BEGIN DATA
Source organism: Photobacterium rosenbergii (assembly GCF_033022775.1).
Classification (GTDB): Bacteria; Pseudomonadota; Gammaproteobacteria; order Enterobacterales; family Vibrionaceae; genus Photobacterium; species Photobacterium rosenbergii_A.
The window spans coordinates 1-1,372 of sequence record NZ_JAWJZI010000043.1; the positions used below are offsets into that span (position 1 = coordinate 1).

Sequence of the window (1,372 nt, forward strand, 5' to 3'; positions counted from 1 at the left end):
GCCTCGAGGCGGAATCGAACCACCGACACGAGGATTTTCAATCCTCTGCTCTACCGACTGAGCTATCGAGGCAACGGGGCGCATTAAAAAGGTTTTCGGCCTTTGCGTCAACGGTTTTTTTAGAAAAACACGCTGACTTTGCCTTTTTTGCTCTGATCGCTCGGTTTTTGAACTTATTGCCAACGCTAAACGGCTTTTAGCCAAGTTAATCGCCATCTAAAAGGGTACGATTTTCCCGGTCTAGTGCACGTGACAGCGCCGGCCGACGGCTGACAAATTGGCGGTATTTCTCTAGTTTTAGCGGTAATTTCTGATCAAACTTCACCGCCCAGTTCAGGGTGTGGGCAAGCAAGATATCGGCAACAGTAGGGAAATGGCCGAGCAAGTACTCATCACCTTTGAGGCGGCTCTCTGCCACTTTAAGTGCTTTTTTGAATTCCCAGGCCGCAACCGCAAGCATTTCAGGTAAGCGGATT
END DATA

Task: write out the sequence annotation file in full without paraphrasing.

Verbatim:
Source organism: Photobacterium rosenbergii (assembly GCF_033022775.1).
Classification (GTDB): Bacteria; Pseudomonadota; Gammaproteobacteria; order Enterobacterales; family Vibrionaceae; genus Photobacterium; species Photobacterium rosenbergii_A.
The window spans coordinates 1-1,372 of sequence record NZ_JAWJZI010000043.1; the positions used below are offsets into that span (position 1 = coordinate 1).

Sequence of the window (1,372 nt, forward strand, 5' to 3'; positions counted from 1 at the left end):
GCCTCGAGGCGGAATCGAACCACCGACACGAGGATTTTCAATCCTCTGCTCTACCGACTGAGCTATCGAGGCAACGGGGCGCATTAAAAAGGTTTTCGGCCTTTGCGTCAACGGTTTTTTTAGAAAAACACGCTGACTTTGCCTTTTTTGCTCTGATCGCTCGGTTTTTGAACTTATTGCCAACGCTAAACGGCTTTTAGCCAAGTTAATCGCCATCTAAAAGGGTACGATTTTCCCGGTCTAGTGCACGTGACAGCGCCGGCCGACGGCTGACAAATTGGCGGTATTTCTCTAGTTTTAGCGGTAATTTCTGATCAAACTTCACCGCCCAGTTCAGGGTGTGGGCAAGCAAGATATCGGCAACAGTAGGGAAATGGCCGAGCAAGTACTCATCACCTTTGAGGCGGCTCTCTGCCACTTTAAGTGCTTTTTTGAATTCCCAGGCCGCAACCGCAAGCATTTCAGGTAAGCGGATT